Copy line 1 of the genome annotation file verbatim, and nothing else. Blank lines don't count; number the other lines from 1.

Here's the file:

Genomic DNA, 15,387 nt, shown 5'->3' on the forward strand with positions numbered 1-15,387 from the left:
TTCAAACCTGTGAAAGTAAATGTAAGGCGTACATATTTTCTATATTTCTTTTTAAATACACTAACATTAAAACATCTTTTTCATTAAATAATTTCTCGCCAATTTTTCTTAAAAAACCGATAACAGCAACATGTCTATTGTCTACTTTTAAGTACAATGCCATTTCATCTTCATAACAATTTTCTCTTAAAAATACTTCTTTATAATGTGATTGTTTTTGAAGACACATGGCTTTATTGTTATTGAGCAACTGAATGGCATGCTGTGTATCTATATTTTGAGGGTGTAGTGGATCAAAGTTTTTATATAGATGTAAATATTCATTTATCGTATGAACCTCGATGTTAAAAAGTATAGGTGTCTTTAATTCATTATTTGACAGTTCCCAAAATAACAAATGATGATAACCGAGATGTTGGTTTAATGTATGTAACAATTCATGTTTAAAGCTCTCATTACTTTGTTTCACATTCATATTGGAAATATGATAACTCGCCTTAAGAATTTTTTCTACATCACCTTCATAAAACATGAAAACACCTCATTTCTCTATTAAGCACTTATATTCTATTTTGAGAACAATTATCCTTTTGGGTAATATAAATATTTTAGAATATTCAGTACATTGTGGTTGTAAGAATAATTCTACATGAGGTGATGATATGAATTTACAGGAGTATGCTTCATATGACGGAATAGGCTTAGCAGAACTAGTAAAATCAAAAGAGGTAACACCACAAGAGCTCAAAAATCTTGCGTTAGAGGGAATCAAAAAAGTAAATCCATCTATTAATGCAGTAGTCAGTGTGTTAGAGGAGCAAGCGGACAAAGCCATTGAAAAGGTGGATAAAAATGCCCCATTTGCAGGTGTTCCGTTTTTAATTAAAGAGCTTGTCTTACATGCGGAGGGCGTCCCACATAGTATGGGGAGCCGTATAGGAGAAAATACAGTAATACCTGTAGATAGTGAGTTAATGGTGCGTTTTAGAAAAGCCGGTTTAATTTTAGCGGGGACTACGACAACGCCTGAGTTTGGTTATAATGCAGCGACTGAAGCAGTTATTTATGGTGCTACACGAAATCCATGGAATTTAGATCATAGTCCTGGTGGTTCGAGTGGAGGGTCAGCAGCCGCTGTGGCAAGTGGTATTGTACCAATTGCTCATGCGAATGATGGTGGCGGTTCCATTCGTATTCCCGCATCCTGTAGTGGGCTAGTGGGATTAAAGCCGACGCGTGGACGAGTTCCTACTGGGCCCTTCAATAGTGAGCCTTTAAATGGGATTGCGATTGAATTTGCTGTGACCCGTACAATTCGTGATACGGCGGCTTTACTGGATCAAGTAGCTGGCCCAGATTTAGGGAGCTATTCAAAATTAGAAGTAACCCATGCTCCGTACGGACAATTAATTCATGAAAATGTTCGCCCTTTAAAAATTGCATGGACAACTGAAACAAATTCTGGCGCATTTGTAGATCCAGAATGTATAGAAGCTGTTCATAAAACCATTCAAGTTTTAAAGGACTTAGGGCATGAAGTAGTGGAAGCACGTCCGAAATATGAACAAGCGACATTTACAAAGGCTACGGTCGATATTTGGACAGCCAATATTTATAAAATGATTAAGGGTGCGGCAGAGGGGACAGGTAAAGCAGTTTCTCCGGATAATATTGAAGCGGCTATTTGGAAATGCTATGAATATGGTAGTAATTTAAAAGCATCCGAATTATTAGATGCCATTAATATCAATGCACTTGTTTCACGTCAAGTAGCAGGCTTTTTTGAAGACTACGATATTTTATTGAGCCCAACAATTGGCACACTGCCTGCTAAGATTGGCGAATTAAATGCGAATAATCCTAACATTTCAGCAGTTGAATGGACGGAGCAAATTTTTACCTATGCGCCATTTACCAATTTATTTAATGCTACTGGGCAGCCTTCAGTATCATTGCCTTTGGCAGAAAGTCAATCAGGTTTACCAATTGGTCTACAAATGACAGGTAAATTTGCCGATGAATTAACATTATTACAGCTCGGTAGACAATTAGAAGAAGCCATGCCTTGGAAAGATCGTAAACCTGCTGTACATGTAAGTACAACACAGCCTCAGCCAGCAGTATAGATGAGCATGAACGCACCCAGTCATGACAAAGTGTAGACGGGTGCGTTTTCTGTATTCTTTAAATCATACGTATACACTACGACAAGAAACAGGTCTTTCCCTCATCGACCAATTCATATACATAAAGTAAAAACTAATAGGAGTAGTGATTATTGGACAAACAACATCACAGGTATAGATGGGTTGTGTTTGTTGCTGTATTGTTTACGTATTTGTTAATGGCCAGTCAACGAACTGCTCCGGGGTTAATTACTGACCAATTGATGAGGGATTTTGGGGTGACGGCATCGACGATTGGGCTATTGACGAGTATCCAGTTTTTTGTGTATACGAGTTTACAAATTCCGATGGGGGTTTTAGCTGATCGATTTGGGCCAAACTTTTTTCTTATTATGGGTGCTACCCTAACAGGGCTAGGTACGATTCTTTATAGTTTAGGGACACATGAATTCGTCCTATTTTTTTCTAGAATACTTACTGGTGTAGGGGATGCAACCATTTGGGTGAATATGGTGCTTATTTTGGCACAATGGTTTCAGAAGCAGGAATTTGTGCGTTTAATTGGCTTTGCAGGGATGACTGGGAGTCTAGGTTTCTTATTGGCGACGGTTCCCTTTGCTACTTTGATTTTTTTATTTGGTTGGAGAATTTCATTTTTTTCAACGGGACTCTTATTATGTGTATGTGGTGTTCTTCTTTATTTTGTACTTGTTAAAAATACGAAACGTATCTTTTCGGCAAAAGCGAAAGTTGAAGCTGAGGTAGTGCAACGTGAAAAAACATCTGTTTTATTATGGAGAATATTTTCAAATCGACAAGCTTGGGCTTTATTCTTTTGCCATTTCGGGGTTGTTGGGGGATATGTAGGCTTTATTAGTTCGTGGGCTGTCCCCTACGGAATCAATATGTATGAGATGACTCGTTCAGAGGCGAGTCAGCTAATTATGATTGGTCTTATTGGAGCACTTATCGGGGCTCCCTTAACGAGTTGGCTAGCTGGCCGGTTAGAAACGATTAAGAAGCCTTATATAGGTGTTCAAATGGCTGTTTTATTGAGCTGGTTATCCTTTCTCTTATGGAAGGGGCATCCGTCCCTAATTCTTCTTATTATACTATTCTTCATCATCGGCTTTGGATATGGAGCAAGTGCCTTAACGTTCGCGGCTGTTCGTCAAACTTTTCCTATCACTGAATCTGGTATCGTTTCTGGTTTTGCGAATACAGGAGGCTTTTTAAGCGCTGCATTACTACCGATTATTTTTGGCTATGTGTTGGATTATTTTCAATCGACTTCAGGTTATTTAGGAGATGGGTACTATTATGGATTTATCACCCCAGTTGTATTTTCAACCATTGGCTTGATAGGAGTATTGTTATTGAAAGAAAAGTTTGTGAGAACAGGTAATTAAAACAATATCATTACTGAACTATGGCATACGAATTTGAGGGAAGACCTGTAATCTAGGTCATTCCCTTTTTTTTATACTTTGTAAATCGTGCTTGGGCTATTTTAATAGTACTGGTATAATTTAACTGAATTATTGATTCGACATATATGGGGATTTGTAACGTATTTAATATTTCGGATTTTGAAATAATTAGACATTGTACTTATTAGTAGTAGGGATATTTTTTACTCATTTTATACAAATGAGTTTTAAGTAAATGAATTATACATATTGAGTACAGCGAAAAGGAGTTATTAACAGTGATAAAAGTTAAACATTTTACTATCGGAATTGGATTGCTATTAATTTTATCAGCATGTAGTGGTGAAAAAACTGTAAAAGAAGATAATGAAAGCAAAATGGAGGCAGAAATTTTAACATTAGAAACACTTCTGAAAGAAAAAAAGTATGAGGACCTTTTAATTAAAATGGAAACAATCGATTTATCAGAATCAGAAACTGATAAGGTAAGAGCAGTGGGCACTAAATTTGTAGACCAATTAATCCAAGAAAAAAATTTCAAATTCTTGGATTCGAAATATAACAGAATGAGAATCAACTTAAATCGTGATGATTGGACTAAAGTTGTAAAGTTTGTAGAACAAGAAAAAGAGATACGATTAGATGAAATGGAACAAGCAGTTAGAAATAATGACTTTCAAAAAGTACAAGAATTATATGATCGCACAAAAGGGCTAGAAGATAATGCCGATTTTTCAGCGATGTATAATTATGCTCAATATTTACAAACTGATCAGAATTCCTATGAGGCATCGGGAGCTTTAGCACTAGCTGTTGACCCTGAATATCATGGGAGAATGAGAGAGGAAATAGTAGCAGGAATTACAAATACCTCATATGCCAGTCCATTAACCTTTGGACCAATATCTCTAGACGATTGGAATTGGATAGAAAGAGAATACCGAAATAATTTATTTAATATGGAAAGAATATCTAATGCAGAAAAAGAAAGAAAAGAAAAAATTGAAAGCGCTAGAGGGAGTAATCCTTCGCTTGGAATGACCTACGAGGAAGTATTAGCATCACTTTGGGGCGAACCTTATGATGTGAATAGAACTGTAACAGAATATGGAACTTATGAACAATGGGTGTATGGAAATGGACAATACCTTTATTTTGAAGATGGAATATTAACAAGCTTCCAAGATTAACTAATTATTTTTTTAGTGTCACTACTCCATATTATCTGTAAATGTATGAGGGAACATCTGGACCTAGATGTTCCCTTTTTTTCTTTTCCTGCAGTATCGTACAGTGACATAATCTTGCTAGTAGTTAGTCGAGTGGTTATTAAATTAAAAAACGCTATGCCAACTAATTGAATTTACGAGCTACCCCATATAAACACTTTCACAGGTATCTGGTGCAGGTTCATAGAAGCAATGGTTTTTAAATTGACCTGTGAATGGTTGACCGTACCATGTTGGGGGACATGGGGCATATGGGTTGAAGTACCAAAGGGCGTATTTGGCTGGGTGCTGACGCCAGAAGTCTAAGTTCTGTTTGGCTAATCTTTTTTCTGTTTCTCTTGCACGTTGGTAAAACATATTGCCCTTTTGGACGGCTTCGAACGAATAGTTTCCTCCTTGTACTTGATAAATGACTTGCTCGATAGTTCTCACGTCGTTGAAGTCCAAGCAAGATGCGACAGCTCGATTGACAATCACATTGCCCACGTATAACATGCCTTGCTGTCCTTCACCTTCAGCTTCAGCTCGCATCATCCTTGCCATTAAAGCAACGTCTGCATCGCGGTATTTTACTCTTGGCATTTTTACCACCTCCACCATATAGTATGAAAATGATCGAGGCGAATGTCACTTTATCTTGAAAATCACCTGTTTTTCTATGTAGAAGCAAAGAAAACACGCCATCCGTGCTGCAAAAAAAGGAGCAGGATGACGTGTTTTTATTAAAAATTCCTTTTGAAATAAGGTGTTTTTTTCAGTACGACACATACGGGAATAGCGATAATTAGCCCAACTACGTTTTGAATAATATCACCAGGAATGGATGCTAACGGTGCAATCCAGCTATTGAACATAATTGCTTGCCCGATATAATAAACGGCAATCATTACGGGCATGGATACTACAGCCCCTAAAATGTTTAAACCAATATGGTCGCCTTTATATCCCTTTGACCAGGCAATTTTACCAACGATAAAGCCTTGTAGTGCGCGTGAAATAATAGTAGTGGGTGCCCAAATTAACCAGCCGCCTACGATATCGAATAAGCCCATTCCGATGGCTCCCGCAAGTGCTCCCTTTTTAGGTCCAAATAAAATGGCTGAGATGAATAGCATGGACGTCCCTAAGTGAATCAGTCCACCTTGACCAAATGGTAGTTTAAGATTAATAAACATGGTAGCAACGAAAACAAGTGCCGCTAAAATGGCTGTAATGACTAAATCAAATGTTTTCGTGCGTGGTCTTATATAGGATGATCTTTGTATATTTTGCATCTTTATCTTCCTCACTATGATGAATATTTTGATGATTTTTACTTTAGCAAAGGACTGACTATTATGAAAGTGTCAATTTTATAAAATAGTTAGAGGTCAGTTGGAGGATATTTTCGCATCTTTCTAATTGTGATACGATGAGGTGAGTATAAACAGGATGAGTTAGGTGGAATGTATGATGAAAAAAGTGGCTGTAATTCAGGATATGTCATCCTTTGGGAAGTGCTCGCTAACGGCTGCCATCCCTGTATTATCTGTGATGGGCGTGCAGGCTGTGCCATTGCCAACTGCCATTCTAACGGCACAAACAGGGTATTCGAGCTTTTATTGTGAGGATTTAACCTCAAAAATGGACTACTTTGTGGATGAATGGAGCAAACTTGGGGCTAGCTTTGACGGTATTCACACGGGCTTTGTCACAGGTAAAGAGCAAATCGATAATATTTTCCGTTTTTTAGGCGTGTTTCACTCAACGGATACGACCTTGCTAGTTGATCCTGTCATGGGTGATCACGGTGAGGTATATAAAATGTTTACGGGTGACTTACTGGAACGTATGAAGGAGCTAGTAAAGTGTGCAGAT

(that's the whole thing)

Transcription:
Genomic DNA, 15,387 nt, shown 5'->3' on the forward strand with positions numbered 1-15,387 from the left: